'A footprint means pressing down and global means world, so 'global footprint' means pressing down on the world and we don't want to press too hard' (child's definition of a Global Footprint)
what is Global Learning? CoreKnowledge Key Skills Values and Attitudes what is sustainability? what about climate change?
what about climate change?

Putting your foot down...

on the pavement and the pedal, not the accelerator!

Transport is an issue where active global citizenship can make a big difference. Firstly we all need to lead by example: two feet good, four wheels bad, but wings are worst of all!  We need to walk and cycle short journeys; use public transport rather than the car; and enjoy holidaying at home or taking fewer holidays abroad that involve flying.

Then we need to put the pressure on. We can encourage our families, schools and local authorities to take action to reduce the transport footprint; we can lobby our local and national governments to make decisions in favour of the environment and the poorest when it comes to transport and if all else fails we can put our foot down by joining in demonstrations against airport expansions and road widening schemes for example.

Most children still walk to school, but the proportion of children doing so in the UK is in decline?

Most children aged 5-10 still walk to school, but the numbers have reduced from 67% in 1985 to 56% per cent in 2000. Also, fewer and fewer children now walk to school without an adult. But, the majority of primary school children live less than a mile from their school. So, why do less and less children walk to school? Here are some of the reasons often given for not walking to school; if you do not walk to school, see which are reasons for you not doing so. Are there other reasons not listed?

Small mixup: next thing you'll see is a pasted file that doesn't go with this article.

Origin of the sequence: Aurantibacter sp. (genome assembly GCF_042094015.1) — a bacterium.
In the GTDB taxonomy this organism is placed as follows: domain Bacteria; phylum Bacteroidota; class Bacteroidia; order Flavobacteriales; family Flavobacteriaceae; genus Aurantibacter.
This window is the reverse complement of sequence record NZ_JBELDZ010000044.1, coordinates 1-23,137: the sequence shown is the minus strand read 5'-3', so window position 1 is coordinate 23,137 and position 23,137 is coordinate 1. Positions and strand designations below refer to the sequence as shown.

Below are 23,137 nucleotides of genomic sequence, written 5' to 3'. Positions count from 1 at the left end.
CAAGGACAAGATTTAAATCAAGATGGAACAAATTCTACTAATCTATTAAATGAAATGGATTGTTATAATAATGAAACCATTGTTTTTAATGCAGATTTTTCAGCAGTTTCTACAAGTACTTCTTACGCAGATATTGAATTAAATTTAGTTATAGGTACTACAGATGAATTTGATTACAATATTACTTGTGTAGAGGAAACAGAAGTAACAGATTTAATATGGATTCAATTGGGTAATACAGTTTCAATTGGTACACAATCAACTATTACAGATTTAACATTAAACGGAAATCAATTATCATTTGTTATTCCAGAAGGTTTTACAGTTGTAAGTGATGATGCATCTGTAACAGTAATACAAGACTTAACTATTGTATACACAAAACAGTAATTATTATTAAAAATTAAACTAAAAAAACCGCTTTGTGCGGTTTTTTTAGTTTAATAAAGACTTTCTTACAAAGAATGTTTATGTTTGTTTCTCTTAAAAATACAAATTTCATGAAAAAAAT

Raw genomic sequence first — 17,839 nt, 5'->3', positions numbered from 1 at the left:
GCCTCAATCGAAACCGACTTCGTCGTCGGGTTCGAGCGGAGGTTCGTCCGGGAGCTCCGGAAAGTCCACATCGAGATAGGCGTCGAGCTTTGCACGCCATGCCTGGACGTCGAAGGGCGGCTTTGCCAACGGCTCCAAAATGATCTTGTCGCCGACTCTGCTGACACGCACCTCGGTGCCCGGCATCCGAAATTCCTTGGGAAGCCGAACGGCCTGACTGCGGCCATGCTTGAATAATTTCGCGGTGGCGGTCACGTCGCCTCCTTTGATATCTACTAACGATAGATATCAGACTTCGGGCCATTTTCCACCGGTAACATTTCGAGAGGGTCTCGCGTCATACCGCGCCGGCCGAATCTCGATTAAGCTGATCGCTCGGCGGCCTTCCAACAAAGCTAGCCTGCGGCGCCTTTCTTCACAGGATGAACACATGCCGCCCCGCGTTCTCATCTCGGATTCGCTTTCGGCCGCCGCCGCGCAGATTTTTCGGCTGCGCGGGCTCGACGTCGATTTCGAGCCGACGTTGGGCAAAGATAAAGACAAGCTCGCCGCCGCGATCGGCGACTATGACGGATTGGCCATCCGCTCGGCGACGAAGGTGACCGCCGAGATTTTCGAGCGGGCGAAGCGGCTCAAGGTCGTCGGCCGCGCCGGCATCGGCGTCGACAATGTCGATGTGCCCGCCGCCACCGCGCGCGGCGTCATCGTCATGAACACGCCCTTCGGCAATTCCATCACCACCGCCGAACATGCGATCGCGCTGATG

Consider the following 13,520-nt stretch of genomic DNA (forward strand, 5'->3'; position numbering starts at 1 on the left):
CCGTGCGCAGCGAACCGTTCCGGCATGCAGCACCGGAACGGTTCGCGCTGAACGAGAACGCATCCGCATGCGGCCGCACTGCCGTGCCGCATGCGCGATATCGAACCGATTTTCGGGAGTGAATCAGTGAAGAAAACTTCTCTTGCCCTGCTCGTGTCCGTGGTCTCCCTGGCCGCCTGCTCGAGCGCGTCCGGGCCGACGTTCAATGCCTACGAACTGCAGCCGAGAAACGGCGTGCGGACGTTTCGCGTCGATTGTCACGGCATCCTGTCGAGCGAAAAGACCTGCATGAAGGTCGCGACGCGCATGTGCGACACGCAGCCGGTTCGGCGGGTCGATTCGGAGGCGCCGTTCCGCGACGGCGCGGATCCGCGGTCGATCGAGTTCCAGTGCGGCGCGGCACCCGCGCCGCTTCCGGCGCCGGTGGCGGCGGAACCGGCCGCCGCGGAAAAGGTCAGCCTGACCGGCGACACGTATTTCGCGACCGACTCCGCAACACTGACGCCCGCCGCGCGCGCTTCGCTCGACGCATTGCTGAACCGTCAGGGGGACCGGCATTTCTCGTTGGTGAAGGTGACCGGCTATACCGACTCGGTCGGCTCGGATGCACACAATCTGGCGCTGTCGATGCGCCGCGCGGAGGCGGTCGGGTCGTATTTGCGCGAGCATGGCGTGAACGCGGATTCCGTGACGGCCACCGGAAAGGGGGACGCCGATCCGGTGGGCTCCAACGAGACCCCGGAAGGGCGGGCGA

• Increased road traffic, so worries about the dangers of walking
  • Attending a school that is too far away to walk to
  • It’s too easy to jump into a car (perhaps because there is more than one car in the family)
  • Parents drive to work so give provide a lift on their way
  • Fear of ‘strangers’ (usually by parents)
  • Laziness

But there are many good reasons to walk to school

  • It provides opportunities to socialise with friends
  • It allows you to get to know and be really in touch with your local community and environment
  • It is a chance to burn off some energy and get your vital fix of daily physical exercise
  • You will arrive at school more wide awake and ready to get stuck into learning!

How about encouraging your school and local authority to get involved in Walk to School Month, held in October each year?  
In 2007, 10 million children from 42 countries walked to school during Walk to School Month. For a list of fun activities that you could use in school and your local community to promote Walk to School Month and for further details see the
Walk to School website. 

PLUS: Encourage your school to adopt a School Travel Plan.
These plans aims to make the journey to and from school safer and encourage the use of feet and bikes! They also aim to reduce the number of cars being used on the school run. See the following links for further details: